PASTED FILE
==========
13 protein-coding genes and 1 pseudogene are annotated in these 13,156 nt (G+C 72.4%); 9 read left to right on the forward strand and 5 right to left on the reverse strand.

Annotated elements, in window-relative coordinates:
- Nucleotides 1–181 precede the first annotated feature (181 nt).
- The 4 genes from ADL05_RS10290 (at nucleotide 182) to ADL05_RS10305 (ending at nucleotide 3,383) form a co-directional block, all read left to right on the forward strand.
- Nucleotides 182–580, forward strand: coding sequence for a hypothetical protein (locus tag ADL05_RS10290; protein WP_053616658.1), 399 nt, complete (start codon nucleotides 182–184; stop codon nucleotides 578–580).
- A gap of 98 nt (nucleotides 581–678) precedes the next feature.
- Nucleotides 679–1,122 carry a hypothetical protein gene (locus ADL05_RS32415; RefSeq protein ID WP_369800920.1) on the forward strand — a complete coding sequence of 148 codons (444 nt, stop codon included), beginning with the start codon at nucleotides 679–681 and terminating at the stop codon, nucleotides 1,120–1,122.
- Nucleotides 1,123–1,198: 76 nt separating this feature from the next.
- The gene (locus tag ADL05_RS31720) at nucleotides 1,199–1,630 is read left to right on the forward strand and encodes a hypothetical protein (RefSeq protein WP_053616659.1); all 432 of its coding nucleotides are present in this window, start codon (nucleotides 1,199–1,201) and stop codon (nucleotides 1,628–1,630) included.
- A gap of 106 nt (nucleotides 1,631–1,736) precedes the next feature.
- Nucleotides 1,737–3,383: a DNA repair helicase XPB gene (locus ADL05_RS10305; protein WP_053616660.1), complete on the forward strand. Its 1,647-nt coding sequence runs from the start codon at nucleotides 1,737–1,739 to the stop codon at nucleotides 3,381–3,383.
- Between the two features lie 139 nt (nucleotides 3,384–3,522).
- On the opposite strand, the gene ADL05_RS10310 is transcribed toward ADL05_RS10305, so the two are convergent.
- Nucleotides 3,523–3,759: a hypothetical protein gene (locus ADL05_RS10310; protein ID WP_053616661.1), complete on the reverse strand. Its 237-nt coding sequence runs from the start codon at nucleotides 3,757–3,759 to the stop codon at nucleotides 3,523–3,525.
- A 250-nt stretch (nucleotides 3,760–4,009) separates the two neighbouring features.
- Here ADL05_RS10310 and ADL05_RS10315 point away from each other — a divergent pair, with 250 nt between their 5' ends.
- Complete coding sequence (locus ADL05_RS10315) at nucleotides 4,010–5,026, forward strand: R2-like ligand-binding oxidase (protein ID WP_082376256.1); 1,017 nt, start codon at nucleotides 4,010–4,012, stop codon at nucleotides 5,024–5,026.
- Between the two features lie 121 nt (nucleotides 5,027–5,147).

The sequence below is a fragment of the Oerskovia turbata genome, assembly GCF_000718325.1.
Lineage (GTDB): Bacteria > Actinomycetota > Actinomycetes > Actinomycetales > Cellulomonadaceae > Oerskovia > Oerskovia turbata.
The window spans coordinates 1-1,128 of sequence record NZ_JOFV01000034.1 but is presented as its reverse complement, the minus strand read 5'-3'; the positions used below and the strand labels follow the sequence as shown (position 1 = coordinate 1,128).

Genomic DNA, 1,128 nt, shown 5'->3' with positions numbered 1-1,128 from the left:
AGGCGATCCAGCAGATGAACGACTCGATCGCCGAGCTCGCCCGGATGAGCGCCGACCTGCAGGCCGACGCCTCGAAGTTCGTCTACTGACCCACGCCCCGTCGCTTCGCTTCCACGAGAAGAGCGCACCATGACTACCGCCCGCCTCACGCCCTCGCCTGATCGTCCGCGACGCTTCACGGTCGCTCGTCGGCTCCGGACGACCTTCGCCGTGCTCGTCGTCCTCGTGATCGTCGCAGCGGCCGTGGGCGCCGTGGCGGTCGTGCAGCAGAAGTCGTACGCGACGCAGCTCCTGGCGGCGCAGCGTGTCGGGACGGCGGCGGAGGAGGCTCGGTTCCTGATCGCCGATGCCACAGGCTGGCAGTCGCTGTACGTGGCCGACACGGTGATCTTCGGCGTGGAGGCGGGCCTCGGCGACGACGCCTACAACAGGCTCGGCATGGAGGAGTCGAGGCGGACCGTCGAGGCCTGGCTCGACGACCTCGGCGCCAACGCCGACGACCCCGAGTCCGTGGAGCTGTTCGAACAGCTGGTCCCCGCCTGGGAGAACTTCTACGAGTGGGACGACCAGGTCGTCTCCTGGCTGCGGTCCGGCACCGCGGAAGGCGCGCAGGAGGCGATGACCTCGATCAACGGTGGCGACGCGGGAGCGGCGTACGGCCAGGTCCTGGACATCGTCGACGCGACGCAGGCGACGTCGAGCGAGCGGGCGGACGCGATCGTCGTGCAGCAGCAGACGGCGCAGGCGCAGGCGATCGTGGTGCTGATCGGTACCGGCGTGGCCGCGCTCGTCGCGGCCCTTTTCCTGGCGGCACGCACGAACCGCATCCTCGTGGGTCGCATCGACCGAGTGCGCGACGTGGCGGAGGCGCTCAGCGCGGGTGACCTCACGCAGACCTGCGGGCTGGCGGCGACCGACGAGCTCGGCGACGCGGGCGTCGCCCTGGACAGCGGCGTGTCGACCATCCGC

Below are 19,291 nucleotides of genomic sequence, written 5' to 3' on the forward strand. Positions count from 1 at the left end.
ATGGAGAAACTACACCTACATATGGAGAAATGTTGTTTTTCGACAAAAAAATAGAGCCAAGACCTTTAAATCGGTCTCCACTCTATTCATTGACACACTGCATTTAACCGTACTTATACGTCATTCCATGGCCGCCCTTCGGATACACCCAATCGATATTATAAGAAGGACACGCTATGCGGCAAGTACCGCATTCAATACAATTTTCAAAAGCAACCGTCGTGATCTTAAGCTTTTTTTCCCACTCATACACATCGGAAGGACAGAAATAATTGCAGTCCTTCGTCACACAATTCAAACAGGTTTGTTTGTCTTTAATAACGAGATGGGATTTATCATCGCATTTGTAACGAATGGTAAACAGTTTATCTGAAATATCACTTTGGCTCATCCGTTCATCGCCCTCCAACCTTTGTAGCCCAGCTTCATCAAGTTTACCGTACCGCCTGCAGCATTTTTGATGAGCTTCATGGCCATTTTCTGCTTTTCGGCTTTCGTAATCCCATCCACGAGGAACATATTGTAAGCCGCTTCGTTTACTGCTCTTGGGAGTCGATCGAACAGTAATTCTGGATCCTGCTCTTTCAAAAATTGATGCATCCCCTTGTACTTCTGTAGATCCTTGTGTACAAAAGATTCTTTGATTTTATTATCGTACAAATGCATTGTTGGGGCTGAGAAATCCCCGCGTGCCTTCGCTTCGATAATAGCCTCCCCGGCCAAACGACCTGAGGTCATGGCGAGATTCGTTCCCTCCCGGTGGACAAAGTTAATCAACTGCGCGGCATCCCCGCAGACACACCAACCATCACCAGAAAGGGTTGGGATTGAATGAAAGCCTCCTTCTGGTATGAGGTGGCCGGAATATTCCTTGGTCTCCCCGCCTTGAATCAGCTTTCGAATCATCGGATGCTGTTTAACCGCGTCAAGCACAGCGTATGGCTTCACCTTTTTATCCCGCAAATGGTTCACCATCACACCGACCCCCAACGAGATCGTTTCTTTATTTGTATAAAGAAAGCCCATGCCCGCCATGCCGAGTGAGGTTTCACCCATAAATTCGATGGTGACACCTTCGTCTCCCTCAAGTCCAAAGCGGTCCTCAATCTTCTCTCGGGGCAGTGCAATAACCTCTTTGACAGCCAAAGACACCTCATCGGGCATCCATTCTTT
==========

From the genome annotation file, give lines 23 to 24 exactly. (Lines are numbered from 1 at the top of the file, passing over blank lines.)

AGGCGATCCAGCAGATGAACGACTCGATCGCCGAGCTCGCCCGGATGAGCGCCGACCTGCAGGCCGACGCCTCGAAGTTCGTCTACTGACCCACGCCCCGTCGCTTCGCTTCCACGAGAAGAGCGCACCATGACTACCGCCCGCCTCACGCCCTCGCCTGATCGTCCGCGACGCTTCACGGTCGCTCGTCGGCTCCGGACGACCTTCGCCGTGCTCGTCGTCCTCGTGATCGTCGCAGCGGCCGTGGGCGCCGTGGCGGTCGTGCAGCAGAAGTCGTACGCGACGCAGCTCCTGGCGGCGCAGCGTGTCGGGACGGCGGCGGAGGAGGCTCGGTTCCTGATCGCCGATGCCACAGGCTGGCAGTCGCTGTACGTGGCCGACACGGTGATCTTCGGCGTGGAGGCGGGCCTCGGCGACGACGCCTACAACAGGCTCGGCATGGAGGAGTCGAGGCGGACCGTCGAGGCCTGGCTCGACGACCTCGGCGCCAACGCCGACGACCCCGAGTCCGTGGAGCTGTTCGAACAGCTGGTCCCCGCCTGGGAGAACTTCTACGAGTGGGACGACCAGGTCGTCTCCTGGCTGCGGTCCGGCACCGCGGAAGGCGCGCAGGAGGCGATGACCTCGATCAACGGTGGCGACGCGGGAGCGGCGTACGGCCAGGTCCTGGACATCGTCGACGCGACGCAGGCGACGTCGAGCGAGCGGGCGGACGCGATCGTCGTGCAGCAGCAGACGGCGCAGGCGCAGGCGATCGTGGTGCTGATCGGTACCGGCGTGGCCGCGCTCGTCGCGGCCCTTTTCCTGGCGGCACGCACGAACCGCATCCTCGTGGGTCGCATCGACCGAGTGCGCGACGTGGCGGAGGCGCTCAGCGCGGGTGACCTCACGCAGACCTGCGGGCTGGCGGCGACCGACGAGCTCGGCGACGCGGGCGTCGCCCTGGACAGCGGCGTGTCGACCATCCGC

Below are 19,291 nucleotides of genomic sequence, written 5' to 3' on the forward strand. Positions count from 1 at the left end.